Children’s body mass index (BMI) growth trajectories are associated with adult health outcomes, and vary by geography and epoch. Understanding these trajectories could help to identify high risk children and thus support improved health outcomes. In this review, we compare and quantitatively analyse BMI level and trajectory data published since 2010. We characterise recent growth in children aged 4-11 years, an age range most frequently targeted for BMI intervention, yet less studied than young childhood or infancy.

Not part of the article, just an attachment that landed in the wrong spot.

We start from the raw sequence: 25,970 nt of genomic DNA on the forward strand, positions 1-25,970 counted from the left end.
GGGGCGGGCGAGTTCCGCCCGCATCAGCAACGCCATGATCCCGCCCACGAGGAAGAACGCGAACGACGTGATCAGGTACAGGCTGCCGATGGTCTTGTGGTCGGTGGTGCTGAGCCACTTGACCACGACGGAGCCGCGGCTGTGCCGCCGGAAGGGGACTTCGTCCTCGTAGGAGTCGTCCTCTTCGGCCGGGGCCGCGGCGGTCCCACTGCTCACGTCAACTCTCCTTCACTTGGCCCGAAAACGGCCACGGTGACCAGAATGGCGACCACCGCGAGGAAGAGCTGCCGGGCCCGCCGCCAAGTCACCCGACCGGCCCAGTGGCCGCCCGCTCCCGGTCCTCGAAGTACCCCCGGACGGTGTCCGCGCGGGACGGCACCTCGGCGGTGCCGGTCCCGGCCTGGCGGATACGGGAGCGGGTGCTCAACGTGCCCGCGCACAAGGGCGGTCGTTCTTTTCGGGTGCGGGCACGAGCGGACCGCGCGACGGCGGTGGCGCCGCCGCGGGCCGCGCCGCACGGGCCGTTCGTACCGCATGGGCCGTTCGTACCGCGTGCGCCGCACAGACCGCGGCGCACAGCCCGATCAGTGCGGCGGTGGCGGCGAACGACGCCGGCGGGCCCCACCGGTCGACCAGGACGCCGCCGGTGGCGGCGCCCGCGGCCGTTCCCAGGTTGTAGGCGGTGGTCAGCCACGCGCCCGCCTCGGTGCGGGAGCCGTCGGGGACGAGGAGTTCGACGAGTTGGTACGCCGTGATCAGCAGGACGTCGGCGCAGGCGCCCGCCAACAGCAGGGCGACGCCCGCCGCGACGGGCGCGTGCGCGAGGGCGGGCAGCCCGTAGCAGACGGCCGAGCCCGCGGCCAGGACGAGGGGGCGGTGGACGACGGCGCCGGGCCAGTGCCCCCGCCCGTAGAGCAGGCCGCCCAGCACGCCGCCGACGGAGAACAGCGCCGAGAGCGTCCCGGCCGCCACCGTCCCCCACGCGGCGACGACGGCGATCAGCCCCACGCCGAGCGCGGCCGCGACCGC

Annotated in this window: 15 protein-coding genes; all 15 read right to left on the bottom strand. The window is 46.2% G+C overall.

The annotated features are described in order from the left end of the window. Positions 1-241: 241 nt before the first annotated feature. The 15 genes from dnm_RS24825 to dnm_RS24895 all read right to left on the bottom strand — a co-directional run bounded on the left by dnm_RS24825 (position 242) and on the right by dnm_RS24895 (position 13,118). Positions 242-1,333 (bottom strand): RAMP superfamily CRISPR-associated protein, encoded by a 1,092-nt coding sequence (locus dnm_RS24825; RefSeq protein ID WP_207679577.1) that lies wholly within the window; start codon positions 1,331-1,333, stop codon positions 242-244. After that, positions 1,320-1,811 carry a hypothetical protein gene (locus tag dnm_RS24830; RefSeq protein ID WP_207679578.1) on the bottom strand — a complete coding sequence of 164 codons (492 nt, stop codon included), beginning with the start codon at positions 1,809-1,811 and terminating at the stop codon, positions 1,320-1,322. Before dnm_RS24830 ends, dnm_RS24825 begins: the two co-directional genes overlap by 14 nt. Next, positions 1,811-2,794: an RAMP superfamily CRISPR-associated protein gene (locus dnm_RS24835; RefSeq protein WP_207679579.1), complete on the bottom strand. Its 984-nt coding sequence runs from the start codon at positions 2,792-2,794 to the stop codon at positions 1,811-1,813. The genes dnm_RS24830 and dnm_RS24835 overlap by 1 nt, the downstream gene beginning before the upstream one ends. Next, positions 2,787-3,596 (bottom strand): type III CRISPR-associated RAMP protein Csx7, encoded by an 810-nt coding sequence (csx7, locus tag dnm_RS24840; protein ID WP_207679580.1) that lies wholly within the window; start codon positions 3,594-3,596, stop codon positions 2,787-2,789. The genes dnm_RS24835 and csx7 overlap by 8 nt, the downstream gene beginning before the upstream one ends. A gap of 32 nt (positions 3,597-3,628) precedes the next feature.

Through searches in OVID, we identified 54 relevant texts which describe either post-2000 summary BMI values by age and gender in cohorts with sample sizes of over 1000 children, or the results of latent class analyses of BMI trajectories within the 4-11 year age range. Population level median growth curves were projected and visualised as weighted means. These BMI curves, based on data from 729,692 children, can be visually clustered into ‘high’ and ‘low’ charting groups with extreme outlying values. Within populations, latent class analyses converge on 3-4 individual child trajectories, two of which predispose adult overweight. These growth pathways diverge early in childhood, yet are not effectively distinguished via isolated BMI measurements taken between 4 and 11 years, meaning some high risk children may currently be poorly identified.